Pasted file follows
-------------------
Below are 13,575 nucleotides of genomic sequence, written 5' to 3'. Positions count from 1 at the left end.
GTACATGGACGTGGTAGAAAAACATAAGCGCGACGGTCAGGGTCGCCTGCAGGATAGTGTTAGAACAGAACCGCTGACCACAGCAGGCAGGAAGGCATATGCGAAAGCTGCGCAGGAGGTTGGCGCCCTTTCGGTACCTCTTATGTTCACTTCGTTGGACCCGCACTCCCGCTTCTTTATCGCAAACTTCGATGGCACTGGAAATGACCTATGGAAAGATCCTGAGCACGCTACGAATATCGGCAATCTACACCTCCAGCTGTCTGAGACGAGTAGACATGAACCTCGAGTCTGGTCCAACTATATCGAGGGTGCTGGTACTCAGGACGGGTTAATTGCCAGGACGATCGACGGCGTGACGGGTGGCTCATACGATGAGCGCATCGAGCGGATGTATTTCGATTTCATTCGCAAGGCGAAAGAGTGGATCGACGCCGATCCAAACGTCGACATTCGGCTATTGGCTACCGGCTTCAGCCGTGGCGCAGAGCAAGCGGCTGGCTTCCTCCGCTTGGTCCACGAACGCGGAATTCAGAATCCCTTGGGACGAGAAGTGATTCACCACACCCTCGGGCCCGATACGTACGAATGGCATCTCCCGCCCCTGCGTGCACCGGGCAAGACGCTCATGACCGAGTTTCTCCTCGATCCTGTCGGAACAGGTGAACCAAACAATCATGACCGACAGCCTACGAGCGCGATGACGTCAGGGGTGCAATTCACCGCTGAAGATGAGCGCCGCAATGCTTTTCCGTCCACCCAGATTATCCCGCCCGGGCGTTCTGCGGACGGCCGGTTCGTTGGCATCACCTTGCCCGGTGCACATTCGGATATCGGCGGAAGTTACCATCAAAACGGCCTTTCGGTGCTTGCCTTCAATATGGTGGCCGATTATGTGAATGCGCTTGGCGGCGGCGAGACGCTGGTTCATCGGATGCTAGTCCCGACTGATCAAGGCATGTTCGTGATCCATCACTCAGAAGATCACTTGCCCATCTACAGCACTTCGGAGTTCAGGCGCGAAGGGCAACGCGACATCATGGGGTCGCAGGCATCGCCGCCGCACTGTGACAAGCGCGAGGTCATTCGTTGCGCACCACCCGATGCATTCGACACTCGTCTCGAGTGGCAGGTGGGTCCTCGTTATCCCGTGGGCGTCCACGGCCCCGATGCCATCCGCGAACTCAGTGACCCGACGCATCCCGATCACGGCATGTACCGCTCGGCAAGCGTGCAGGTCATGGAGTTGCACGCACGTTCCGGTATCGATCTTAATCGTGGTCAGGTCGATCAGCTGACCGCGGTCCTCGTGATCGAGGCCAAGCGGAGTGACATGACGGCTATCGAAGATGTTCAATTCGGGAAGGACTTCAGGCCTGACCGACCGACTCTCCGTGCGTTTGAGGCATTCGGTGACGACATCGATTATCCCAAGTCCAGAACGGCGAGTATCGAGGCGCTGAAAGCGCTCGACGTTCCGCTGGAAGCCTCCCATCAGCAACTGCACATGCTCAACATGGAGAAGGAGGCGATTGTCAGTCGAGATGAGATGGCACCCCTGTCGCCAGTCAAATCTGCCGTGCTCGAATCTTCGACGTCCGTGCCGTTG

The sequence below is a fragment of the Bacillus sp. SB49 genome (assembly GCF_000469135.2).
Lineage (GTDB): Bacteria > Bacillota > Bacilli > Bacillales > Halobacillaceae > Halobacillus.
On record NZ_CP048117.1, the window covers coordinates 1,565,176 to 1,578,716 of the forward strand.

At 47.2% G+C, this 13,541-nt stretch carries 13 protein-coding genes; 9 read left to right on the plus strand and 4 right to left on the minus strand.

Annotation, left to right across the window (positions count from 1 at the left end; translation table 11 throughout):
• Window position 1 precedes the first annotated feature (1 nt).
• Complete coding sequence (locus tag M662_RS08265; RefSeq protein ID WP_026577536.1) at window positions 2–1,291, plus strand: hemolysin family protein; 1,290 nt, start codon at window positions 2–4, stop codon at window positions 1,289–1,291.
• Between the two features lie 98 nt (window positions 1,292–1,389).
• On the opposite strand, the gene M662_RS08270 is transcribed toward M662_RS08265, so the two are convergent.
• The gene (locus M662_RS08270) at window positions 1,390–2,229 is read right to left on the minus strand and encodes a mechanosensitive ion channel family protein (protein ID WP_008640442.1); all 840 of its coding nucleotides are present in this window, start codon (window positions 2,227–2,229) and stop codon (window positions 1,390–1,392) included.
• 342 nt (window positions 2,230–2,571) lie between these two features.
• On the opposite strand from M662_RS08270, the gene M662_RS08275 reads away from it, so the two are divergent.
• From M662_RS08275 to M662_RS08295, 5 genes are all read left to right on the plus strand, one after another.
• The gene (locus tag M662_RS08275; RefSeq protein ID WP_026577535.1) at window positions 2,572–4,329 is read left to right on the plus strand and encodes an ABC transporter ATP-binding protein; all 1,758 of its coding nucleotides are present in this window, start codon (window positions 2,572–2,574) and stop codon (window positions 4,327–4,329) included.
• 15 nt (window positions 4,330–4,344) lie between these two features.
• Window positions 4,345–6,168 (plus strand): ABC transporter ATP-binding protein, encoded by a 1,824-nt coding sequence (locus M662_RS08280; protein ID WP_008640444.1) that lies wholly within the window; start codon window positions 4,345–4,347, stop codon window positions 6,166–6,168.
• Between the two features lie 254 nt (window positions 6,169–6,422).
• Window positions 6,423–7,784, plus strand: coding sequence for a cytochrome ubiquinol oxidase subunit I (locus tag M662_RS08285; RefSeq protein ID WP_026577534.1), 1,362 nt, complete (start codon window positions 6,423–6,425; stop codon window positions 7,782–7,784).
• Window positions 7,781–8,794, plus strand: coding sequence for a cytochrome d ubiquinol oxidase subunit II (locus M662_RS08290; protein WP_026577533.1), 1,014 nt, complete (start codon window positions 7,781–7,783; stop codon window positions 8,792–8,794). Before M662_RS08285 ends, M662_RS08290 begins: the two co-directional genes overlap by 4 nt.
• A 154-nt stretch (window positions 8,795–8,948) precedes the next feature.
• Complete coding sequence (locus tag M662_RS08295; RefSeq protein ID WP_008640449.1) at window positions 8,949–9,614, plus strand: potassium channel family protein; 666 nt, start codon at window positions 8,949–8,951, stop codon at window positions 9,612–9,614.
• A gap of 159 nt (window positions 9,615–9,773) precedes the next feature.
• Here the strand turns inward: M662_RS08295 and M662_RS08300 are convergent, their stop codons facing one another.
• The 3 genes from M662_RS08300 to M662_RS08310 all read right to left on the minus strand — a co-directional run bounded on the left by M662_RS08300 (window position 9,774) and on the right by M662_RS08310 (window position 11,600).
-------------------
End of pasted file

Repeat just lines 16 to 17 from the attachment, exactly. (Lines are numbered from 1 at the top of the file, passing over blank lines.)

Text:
• The gene (locus tag M662_RS08275; RefSeq protein ID WP_026577535.1) at window positions 2,572–4,329 is read left to right on the plus strand and encodes an ABC transporter ATP-binding protein; all 1,758 of its coding nucleotides are present in this window, start codon (window positions 2,572–2,574) and stop codon (window positions 4,327–4,329) included.
• 15 nt (window positions 4,330–4,344) lie between these two features.